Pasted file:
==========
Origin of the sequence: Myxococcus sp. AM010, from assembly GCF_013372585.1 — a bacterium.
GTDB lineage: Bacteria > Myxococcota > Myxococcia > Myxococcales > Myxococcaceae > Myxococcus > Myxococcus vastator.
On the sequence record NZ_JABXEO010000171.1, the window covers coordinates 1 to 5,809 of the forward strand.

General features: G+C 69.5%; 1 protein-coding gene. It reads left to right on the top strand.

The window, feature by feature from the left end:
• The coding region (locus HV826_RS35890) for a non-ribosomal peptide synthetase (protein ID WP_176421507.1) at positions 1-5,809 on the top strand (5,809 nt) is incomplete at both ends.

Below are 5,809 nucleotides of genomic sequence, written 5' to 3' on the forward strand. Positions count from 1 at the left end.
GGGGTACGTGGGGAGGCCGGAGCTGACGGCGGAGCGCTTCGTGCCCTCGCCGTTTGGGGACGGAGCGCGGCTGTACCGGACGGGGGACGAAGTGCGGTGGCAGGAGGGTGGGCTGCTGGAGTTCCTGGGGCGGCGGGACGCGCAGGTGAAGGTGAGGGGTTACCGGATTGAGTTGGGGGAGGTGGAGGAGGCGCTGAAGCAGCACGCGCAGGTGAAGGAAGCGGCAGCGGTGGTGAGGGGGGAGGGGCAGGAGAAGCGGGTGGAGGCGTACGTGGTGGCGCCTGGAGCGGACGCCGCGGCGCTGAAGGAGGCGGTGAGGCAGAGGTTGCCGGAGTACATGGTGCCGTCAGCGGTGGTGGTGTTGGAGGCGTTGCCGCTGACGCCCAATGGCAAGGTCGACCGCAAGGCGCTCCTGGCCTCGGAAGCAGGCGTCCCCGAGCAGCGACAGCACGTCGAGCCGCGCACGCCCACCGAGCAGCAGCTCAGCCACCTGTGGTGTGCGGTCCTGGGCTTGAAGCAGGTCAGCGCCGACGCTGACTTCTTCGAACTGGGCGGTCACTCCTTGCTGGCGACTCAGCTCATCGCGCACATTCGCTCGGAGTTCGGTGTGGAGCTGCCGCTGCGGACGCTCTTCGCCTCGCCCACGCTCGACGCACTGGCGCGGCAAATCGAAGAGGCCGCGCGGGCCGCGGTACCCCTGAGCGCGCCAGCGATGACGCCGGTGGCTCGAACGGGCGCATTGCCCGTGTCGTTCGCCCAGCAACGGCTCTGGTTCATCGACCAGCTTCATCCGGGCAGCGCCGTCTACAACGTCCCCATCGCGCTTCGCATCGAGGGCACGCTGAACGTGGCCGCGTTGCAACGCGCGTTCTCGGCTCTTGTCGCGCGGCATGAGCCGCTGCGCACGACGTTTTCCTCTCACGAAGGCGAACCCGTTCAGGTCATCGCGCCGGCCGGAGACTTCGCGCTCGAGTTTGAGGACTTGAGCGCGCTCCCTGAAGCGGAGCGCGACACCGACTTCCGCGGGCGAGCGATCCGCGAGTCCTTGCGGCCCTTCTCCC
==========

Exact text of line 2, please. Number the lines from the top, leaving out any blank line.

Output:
GTDB lineage: Bacteria > Myxococcota > Myxococcia > Myxococcales > Myxococcaceae > Myxococcus > Myxococcus vastator.